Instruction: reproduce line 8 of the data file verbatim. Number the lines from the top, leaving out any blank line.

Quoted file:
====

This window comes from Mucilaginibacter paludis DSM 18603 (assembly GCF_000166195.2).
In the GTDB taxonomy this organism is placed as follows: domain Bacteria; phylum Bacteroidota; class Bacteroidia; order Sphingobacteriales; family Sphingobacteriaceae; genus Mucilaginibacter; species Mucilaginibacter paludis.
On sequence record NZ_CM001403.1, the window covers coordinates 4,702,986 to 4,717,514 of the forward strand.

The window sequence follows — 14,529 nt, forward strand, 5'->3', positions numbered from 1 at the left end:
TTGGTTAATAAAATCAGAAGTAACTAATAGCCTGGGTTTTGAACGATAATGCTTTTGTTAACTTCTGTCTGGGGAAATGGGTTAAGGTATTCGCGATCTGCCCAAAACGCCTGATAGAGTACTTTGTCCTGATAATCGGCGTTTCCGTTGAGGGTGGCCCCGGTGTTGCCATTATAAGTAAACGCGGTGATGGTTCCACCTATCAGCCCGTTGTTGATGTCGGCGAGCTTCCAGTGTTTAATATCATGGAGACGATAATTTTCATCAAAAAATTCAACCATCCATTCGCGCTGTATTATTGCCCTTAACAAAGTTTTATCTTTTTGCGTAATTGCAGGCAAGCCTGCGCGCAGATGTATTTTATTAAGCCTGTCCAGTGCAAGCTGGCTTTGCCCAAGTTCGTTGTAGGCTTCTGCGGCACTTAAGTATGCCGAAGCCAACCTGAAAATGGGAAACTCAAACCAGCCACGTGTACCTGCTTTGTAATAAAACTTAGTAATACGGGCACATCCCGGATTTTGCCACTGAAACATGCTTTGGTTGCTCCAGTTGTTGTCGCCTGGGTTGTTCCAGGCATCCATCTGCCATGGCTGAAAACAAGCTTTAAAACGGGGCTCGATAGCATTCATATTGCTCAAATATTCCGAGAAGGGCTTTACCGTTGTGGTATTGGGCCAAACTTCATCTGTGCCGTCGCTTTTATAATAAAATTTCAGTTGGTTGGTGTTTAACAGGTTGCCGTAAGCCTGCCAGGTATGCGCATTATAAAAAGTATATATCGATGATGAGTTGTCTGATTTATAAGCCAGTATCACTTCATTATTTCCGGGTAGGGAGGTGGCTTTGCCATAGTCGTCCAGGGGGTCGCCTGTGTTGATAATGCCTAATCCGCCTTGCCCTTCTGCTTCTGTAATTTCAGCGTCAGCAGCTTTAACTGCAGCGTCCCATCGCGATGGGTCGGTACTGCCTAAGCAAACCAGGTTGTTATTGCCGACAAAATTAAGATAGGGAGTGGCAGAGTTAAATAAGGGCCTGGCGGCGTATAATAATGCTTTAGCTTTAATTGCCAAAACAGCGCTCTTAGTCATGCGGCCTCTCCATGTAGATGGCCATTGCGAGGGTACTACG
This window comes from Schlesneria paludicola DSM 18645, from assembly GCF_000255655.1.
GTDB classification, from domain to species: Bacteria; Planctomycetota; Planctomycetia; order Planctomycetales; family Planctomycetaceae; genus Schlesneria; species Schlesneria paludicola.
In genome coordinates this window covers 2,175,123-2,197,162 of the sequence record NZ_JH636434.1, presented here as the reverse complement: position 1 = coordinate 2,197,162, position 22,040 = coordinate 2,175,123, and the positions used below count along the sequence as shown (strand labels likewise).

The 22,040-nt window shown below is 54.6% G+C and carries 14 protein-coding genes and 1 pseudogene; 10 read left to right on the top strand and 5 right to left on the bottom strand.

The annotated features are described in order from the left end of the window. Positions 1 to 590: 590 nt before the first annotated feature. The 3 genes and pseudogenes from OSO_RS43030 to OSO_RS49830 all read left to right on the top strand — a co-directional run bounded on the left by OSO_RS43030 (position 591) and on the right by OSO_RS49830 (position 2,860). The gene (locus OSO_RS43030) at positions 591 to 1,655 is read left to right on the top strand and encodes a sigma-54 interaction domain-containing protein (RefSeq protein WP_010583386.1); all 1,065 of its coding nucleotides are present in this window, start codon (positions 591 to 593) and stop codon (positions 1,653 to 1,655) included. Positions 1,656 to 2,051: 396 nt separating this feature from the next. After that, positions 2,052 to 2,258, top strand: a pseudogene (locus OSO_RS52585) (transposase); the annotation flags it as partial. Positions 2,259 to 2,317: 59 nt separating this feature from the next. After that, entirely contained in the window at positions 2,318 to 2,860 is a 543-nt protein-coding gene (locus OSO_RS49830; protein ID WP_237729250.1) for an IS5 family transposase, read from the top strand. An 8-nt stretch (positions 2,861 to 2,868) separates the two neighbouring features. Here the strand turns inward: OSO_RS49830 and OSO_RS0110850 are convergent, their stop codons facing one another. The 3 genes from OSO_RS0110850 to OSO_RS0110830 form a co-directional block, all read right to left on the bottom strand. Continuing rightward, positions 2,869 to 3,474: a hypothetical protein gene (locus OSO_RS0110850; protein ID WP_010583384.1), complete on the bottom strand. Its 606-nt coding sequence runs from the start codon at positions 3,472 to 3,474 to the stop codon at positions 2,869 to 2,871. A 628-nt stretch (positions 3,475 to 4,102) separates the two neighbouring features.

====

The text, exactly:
In genome coordinates this window covers 2,175,123-2,197,162 of the sequence record NZ_JH636434.1, presented here as the reverse complement: position 1 = coordinate 2,197,162, position 22,040 = coordinate 2,175,123, and the positions used below count along the sequence as shown (strand labels likewise).